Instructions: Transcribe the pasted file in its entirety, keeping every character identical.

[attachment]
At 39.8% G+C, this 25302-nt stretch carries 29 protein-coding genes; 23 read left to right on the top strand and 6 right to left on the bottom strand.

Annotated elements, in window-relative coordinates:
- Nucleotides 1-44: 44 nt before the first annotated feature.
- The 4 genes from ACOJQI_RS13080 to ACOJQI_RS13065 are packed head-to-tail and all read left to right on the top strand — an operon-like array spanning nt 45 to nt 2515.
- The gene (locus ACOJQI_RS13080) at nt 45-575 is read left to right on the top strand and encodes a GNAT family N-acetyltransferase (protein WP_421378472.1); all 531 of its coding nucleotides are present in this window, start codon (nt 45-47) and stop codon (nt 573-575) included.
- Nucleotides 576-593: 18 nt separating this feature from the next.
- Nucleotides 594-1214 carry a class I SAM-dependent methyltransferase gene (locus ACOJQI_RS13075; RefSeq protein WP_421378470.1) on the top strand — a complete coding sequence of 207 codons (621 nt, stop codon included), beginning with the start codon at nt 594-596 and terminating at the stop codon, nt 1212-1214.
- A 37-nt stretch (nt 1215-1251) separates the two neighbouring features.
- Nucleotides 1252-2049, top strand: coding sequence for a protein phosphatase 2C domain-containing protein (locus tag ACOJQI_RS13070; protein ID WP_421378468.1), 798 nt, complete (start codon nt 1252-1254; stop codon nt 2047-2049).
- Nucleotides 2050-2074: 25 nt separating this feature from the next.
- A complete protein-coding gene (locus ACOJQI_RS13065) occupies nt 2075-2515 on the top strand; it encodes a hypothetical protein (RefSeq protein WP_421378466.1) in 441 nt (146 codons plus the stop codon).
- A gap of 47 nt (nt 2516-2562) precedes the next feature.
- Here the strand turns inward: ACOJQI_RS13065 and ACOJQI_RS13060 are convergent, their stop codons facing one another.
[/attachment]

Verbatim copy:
At 39.8% G+C, this 25302-nt stretch carries 29 protein-coding genes; 23 read left to right on the top strand and 6 right to left on the bottom strand.

Annotated elements, in window-relative coordinates:
- Nucleotides 1-44: 44 nt before the first annotated feature.
- The 4 genes from ACOJQI_RS13080 to ACOJQI_RS13065 are packed head-to-tail and all read left to right on the top strand — an operon-like array spanning nt 45 to nt 2515.
- The gene (locus ACOJQI_RS13080) at nt 45-575 is read left to right on the top strand and encodes a GNAT family N-acetyltransferase (protein WP_421378472.1); all 531 of its coding nucleotides are present in this window, start codon (nt 45-47) and stop codon (nt 573-575) included.
- Nucleotides 576-593: 18 nt separating this feature from the next.
- Nucleotides 594-1214 carry a class I SAM-dependent methyltransferase gene (locus ACOJQI_RS13075; RefSeq protein WP_421378470.1) on the top strand — a complete coding sequence of 207 codons (621 nt, stop codon included), beginning with the start codon at nt 594-596 and terminating at the stop codon, nt 1212-1214.
- A 37-nt stretch (nt 1215-1251) separates the two neighbouring features.
- Nucleotides 1252-2049, top strand: coding sequence for a protein phosphatase 2C domain-containing protein (locus tag ACOJQI_RS13070; protein ID WP_421378468.1), 798 nt, complete (start codon nt 1252-1254; stop codon nt 2047-2049).
- Nucleotides 2050-2074: 25 nt separating this feature from the next.
- A complete protein-coding gene (locus ACOJQI_RS13065) occupies nt 2075-2515 on the top strand; it encodes a hypothetical protein (RefSeq protein WP_421378466.1) in 441 nt (146 codons plus the stop codon).
- A gap of 47 nt (nt 2516-2562) precedes the next feature.
- Here the strand turns inward: ACOJQI_RS13065 and ACOJQI_RS13060 are convergent, their stop codons facing one another.